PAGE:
The astonishing story of Ken’s tax affairs continues to build, with further revelations in today’s Standard. After I revealed, on Sunday, that this great critic of “rich bastard” tax avoiders had avoided at least £50,000 in tax by channelling his earnings through a personal company (paying 21% corporation tax rather than 40% income tax), Ken said he would shut the company down if he became mayor.
It now turns out, however, that for about six years of his previous mayoralty, Ken had a similar arrangement. As I described on Monday, he channelled most of his (very large) income before his election in 2000 through a personal tax-shelter company, Localaction. What the Standard today reveals is that he did not shut down Localaction, and continued to process his non-mayoral-salary income through it, until 2006.
Ken insisted today that he had simply been “too busy” to wind down Localaction and that all the non-salary income he earned after becoming mayor had been donated to an (unspecified) charity “for the education of children who had had their fathers killed in India.” I’ve just asked his spokesman what charity that is and will update you when he responds.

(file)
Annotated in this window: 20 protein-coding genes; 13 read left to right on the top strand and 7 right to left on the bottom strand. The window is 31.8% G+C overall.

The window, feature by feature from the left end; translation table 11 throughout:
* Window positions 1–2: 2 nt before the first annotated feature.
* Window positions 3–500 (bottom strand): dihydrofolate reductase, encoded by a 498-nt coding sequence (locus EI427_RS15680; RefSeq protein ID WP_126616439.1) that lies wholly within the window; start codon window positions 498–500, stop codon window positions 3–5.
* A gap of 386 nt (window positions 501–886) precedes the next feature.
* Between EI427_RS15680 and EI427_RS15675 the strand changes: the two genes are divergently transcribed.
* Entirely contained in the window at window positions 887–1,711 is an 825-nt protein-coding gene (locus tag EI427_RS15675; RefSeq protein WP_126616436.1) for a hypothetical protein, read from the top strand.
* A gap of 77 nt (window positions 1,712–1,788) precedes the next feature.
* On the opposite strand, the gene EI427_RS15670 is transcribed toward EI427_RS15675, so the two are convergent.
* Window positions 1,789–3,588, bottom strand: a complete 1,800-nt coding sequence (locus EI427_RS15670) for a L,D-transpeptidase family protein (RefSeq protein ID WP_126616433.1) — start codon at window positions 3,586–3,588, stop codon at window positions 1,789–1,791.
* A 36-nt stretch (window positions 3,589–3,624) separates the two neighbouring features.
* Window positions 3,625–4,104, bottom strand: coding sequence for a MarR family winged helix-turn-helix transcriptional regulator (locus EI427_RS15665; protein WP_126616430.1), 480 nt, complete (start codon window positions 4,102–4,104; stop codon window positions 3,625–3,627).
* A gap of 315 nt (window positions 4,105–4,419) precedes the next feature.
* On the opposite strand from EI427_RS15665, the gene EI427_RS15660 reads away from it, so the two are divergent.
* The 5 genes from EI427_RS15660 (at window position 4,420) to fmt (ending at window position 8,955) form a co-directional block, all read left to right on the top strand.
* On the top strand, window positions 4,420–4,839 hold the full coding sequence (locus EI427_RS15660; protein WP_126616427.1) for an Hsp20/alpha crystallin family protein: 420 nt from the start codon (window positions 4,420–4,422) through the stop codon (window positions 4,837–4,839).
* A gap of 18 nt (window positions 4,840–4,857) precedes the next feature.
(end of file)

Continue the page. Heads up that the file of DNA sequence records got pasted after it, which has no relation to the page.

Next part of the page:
The Standard has done a lead editorial today saying Ken’s behaviour “sits uncomfortably with his jibes about ‘rich bastards’ avoiding tax… Mr Livingstone’s public image does not quite square with minimising tax obligations.”
Ken’s tax avoidance also came up at Prime Minister’s Questions today. Asked by a London Tory MP about the issue, David Cameron said: “Whether it is Barclays Bank or, frankly, Ken Livingstone, people should pay the full amount of tax.
“I hope HMRC will look carefully at all these sorts of cases. Frankly, Londoners, many of whom live in Labour-controlled areas with high Labour council taxes, will be pretty angry about what they have seen. They will probably conclude Red Ken has been caught red-handed.”